What Is The Worst Thing That Can Happen If My Probation Is Revoked?
You should know the answer to this question before you make a decision on having a hearing on a motion to revoke your probation or not. You want to know what your exposure is, meaning the full range of outcomes the judge could sentence you to, but most importantly, you want to know what the worst thing that could happen is if your probation were to get revoked. The answer to this question will depend on a couple of different factors. First of all, it will be determined by what type of probation you are on. There are two types of probation in Texas, regular probation and deferred adjudication probation. If you are on regular probation, then your maximum sentence has been set by agreement when you originally signed up for probation, and it is capped, but if you are placed on deferred adjudication probation, then the judge can sentence you anywhere in the punishment range, including the maximum. Let’s do a couple of examples:
You are on deferred adjudication probation, let’s say, for example, for a second degree felony. Second degree felonies carry a punishment of a minimum of 2 years in the Texas Department of Corrections up to 20 years and up to a $10,000 fine. If you are on deferred adjudication probation and you have a motion for your probation to be revoked, you could face a maximum sentence of 20 years and a $10,000 fine.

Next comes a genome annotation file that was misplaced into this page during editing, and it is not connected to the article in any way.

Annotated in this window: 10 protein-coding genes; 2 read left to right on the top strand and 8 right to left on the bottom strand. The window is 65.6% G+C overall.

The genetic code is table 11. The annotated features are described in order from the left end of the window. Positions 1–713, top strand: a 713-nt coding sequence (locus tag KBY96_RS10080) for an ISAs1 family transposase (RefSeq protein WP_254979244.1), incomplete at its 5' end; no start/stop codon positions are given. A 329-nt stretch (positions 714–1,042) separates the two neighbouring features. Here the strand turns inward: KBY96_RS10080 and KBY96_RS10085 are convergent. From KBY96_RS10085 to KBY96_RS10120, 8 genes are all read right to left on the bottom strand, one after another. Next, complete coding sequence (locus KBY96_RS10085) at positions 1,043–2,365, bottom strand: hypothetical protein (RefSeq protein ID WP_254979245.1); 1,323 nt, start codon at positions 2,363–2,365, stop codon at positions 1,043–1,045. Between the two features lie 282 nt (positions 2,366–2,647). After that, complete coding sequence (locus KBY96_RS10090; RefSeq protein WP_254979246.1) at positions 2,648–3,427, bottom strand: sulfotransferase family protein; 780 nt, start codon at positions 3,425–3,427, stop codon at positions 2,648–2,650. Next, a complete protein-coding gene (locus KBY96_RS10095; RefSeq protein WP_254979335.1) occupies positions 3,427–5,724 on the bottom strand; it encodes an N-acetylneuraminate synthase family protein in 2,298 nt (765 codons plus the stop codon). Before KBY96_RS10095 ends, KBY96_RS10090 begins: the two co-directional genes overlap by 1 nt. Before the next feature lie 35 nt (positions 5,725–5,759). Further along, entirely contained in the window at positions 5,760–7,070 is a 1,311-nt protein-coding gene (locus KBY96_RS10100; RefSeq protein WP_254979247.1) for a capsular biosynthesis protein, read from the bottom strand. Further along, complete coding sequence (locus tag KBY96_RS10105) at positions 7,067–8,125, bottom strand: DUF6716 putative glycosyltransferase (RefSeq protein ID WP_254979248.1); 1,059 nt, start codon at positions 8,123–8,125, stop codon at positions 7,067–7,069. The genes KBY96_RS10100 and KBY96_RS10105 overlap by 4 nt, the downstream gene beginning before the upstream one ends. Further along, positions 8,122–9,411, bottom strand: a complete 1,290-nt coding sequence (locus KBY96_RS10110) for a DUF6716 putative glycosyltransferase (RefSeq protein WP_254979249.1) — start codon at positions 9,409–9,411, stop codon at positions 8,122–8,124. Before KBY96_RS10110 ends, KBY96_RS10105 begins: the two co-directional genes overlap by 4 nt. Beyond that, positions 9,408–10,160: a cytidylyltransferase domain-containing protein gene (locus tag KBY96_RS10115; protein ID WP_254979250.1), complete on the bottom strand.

On the other hand, if you are on regular probation, which means that you have been convicted, there is an underlying sentence that the judge has already imposed. A lot of times for example, in a third degree felony DWI, 7 years in prison probated for 10 years or 7 years in prison probated for 10 years with a $500 fine. What this may mean is that if you violate the terms and conditions of your probation and your probation gets revoked, the judge can sentence you up to a max of the seven years. So, if the judge has made an offer of 7 years TDC on your probation revocation and 7 years is the max, then you may very well want to go forward to a hearing, because, what do you have to lose?
On the other hand, if on your probation, you are on deferred adjudication probation for a second degree felony with a maximum exposure of a 20 year sentence and they have extremely strong evidence that you violated your probation, such as you pled guilty in another county and they have a judgment proving that you violated your probation and the judge is offering you the minimum 2 years TDC on a possible 20 year sentence, you may want to take that 2 year deal that the judge is offering you upfront and forego the possible outcome of the maximum sentence of the hearing. These types of decisions are not to be taken lightly and you should only make them after you thoroughly understand the allegations that have been made against you, the evidence that the prosecutor has and plans to present against you at your hearing and consulting on possible alternatives to these outcomes with your attorney before trial.
For more information on Worst Outcome Of A Probation Revocation, A Free Case Evaluation is your next best step. Get the information and legal answers you are seeking by calling (512) 601-0009 today.
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